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Guide to Gardening

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Building a bog garden

Most of us have one in our yards- that spot that never quite dries out, puddling long after the rest of the garden has drained. Usually considered a bane to try and dry out, that spot can be thought of in another way- as an opportunity. Think of it as a built in place for a bog garden!

    A bog garden is a place with constantly wet soil; some people actually go to great lengths to construct them.

     Frequently off-shoots of ponds, with a liner to retain moisture, they are getting more popular all the time. Even without a pond, a bog garden adds the feeling of water and naturalness. It requires far less maintenance than a pond- especially if nature has provided the site.

     If your bog is very large, consider a willow- a weeper for huge areas, a pussy willow for medium ones. Staghorn sumacs also thrive in wet soil. Do not put these anywhere near your leach field or septic tank or you will find yourself with expensive problems when their roots invade the pipes- and they will. Witch hazel or Oregon grape are better choices for those situations.

     Cattails are plants that say "Bog!" to everyone, but they require a large amount of room. There are many, many smaller plants that like wet feet. Iris always look at home by water, and several species do well in wet soil. Japanese, Siberian and the mini-iris, I. cristata, all tolerate wet, and I. pseudoacorus loves it. These make good small scale stand-ins for cattails, as do spiderworts (Tradescantia), which bloom exceptionally long.

     All Lysimachias favor dampness. This group includes Creeping Jenny (L. nummularia), a great, fast spreading ground cover; Gooseneck Loosestrife, with curiously bent white spikes; L. ciliata purpurea, a dark purple leaved variety; and the red flowered 'Beaujolais'. The noxious weed called Purple Loosestrife is NOT part of this family, but is a Lythrum.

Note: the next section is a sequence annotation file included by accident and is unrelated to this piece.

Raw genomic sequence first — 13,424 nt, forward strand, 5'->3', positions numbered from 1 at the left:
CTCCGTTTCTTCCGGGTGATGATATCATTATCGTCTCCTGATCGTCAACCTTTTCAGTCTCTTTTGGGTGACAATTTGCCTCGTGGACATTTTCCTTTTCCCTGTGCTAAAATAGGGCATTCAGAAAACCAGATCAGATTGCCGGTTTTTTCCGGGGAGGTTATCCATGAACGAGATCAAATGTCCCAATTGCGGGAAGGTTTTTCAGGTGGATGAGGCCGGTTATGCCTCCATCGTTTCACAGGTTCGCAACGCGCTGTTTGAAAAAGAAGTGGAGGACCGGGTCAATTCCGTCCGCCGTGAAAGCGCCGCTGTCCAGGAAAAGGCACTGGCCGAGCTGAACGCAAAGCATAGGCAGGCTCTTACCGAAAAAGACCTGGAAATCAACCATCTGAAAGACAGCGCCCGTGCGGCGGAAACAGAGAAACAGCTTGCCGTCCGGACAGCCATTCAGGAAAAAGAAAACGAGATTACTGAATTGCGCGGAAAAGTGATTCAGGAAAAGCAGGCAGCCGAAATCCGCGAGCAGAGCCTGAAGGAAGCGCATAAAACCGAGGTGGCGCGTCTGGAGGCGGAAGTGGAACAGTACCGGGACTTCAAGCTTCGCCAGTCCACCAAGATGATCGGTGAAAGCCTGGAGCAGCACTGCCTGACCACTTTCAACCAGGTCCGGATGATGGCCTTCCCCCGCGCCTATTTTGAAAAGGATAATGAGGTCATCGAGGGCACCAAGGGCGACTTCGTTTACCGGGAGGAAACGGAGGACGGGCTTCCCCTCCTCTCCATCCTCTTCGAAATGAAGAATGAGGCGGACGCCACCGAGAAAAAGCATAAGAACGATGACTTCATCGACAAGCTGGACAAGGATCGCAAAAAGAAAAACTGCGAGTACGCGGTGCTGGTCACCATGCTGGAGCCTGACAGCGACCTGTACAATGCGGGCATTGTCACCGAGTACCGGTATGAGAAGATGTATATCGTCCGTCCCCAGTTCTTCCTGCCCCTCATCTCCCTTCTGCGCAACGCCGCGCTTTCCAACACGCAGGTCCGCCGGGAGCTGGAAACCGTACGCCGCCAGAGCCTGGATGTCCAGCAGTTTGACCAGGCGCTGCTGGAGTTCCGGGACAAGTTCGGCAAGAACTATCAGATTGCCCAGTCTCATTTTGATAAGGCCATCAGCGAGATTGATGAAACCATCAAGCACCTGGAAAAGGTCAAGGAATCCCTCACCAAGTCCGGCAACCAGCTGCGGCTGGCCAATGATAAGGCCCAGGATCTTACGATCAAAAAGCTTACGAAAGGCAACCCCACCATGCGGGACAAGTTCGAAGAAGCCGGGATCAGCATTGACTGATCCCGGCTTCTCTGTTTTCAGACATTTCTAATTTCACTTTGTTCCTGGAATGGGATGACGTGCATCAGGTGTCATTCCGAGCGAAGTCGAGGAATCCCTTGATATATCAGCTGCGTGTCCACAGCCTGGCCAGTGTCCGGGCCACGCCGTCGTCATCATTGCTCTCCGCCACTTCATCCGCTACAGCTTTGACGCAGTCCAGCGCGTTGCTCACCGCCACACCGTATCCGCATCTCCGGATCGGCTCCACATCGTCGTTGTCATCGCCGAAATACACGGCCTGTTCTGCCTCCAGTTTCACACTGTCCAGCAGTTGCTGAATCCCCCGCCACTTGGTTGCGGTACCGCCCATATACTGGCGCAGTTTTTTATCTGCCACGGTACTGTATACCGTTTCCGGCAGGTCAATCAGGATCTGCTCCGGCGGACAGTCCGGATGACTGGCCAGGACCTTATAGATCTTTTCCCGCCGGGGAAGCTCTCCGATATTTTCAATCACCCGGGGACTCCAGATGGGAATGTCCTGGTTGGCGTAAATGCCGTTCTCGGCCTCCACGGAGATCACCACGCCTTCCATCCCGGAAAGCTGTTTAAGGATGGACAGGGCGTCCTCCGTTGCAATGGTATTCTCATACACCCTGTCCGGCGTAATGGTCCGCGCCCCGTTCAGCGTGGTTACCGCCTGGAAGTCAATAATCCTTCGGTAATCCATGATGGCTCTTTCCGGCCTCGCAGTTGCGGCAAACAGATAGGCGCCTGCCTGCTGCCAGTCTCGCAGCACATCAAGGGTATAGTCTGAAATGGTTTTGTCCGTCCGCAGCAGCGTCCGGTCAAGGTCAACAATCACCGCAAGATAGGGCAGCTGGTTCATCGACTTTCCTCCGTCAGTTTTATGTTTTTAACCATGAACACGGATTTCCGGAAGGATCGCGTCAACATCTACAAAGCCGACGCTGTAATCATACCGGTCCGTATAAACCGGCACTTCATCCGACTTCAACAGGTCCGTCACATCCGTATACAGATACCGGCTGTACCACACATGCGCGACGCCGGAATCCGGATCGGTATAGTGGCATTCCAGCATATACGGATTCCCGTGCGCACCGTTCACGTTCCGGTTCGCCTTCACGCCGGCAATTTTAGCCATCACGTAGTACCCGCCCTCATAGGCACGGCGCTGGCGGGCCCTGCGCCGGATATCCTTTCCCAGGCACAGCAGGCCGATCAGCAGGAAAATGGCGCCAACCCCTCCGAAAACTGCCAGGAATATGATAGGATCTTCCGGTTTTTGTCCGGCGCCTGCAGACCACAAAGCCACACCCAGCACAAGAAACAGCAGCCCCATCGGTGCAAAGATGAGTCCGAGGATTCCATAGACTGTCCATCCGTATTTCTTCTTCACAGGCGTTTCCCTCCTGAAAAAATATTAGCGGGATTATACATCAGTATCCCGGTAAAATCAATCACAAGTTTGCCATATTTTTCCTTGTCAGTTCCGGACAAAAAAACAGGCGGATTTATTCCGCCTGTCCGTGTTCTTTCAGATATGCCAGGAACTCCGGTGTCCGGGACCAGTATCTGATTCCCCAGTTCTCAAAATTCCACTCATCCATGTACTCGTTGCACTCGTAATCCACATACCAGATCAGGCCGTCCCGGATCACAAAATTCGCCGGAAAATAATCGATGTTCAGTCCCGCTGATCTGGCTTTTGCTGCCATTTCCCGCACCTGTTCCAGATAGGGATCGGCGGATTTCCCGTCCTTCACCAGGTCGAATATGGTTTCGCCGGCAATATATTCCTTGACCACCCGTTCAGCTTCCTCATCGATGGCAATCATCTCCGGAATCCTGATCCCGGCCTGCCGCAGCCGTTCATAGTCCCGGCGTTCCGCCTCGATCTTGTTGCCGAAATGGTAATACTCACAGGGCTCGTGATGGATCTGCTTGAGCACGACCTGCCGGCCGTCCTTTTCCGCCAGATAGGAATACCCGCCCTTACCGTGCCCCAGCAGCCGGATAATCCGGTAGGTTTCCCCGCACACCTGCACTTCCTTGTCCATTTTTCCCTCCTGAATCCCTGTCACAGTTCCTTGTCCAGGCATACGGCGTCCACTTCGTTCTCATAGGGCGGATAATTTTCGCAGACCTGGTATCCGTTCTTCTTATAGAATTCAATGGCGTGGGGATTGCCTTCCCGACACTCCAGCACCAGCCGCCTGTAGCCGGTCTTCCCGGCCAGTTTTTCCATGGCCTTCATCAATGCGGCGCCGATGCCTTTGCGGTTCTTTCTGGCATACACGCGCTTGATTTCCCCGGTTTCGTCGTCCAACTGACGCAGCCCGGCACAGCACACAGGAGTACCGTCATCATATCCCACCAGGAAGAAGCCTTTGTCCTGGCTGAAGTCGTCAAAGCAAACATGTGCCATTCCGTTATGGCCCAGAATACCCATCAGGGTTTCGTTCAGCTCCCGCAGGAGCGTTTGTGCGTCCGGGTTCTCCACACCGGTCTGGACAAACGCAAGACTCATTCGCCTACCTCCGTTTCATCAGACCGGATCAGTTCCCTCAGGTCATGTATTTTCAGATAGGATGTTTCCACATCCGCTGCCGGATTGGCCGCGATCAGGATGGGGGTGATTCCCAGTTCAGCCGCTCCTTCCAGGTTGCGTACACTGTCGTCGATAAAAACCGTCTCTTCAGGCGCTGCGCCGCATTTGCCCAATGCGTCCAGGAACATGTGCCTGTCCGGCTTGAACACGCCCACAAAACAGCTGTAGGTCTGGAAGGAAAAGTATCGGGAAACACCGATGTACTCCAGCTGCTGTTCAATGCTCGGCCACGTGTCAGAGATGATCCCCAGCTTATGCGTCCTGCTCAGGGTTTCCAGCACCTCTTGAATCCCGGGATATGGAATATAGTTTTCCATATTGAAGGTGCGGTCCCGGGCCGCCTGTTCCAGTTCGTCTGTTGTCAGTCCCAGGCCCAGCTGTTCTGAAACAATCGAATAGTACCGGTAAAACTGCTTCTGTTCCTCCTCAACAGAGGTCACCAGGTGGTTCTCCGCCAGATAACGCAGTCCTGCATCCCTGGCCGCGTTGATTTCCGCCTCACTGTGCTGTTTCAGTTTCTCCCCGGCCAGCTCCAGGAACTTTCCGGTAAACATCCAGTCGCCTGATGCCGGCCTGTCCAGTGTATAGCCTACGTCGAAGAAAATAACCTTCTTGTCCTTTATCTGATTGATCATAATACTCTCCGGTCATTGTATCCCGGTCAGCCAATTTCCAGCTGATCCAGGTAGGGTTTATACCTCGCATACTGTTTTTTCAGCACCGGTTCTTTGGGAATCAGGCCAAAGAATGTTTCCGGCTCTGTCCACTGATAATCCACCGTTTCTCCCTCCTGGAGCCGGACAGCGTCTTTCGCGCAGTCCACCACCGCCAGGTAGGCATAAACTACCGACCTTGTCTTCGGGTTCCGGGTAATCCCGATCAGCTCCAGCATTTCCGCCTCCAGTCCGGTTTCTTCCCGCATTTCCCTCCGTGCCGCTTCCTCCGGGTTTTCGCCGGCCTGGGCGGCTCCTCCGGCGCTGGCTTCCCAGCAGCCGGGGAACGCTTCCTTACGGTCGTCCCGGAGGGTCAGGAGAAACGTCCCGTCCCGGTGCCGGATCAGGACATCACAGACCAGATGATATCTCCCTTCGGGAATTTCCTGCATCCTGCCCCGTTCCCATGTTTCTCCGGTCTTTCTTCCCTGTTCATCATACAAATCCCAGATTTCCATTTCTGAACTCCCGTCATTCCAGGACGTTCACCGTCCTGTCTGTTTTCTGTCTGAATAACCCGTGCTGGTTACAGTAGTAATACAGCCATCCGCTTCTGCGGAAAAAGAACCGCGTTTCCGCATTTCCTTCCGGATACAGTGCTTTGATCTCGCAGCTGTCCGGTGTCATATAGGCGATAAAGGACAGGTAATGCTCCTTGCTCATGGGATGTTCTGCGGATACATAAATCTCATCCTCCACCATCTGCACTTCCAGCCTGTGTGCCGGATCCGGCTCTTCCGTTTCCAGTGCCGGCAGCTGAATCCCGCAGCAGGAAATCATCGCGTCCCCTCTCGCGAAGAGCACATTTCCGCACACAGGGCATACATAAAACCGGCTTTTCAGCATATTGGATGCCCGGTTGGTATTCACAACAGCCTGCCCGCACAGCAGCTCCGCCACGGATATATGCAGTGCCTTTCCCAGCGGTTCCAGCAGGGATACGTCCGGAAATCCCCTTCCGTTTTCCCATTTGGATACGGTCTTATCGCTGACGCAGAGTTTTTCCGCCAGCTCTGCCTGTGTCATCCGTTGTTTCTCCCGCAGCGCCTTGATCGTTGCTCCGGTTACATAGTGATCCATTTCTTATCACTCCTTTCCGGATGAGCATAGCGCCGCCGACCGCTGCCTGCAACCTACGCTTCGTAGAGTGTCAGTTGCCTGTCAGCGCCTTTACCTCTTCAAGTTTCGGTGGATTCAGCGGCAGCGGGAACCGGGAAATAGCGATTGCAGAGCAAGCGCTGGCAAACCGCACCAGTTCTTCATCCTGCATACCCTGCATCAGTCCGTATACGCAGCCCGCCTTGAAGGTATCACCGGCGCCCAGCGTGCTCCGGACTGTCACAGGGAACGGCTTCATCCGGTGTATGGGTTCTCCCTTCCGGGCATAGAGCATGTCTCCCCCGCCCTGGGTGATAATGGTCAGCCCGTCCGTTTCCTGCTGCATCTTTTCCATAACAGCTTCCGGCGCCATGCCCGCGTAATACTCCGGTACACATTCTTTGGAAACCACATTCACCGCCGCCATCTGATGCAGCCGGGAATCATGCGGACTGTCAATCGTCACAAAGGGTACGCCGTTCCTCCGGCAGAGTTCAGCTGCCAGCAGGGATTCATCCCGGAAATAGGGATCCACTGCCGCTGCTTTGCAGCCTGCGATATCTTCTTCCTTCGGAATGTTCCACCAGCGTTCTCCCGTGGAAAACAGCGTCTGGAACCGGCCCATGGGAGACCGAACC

To make a large statement, try Rodgersia, which grows to 4' with huge, divided leaves, or Variegated Butterbur, whose leaves get to 1-1/2' across and are marbled yellow and green. Equally large, but lacy, is Aruncus (Goat's Beard), with white, drooping plumes. This also comes in a diminutive version, 8" tall, with ferny leaves.

     Other hardy perennials suited to the bog are aconite, astilbe, snakeroot, meadowsweet, marsh mallow, the eupatoriums, lovage, monarda, bleeding heart, primroses, globeflower, butterfly weed and lungwort. If you want a touch of the tropics, try putting a canna or calla lily into your wet area- they do very well in water, but remember to remove them when frost hits.

     Care for your bog as you would any garden, but reverse the mulching- put it on in late spring to conserve water through the summer, and remove it come fall so it doesn't rot into the water. Leave a little of the mud exposed, however, and with luck butterflies will use it as a spot to gather minerals, adding another dimension to your enjoyment.

     Laurie Brown owns and operates North Star Farms on Colburn-Culver Road near Sandpoint.





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Munro American 01/13/2011 09:16:15
I'm currently snowed in and longing to get back out to my garden when things thaw out. There is a place right next to my breeze way that would be perfect for a bog garden. Thanks for the tips, can't wait to get out and try them.
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sara 05/29/2010 11:54:27
My thought is that in an area of boggyness, it would be a great spot to place an elevated bonsai! I have a spot in my yard where I do this...and it solves ALL aesthetic issues pronto. :o) I get my bonsai at bonsaioutlet.com and have been thrilled with their great selection for all areas. They even have the bonsai tables you need to do elevated showcasing. Anyway...just a thought for your bog. :o)
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Laurie Brown

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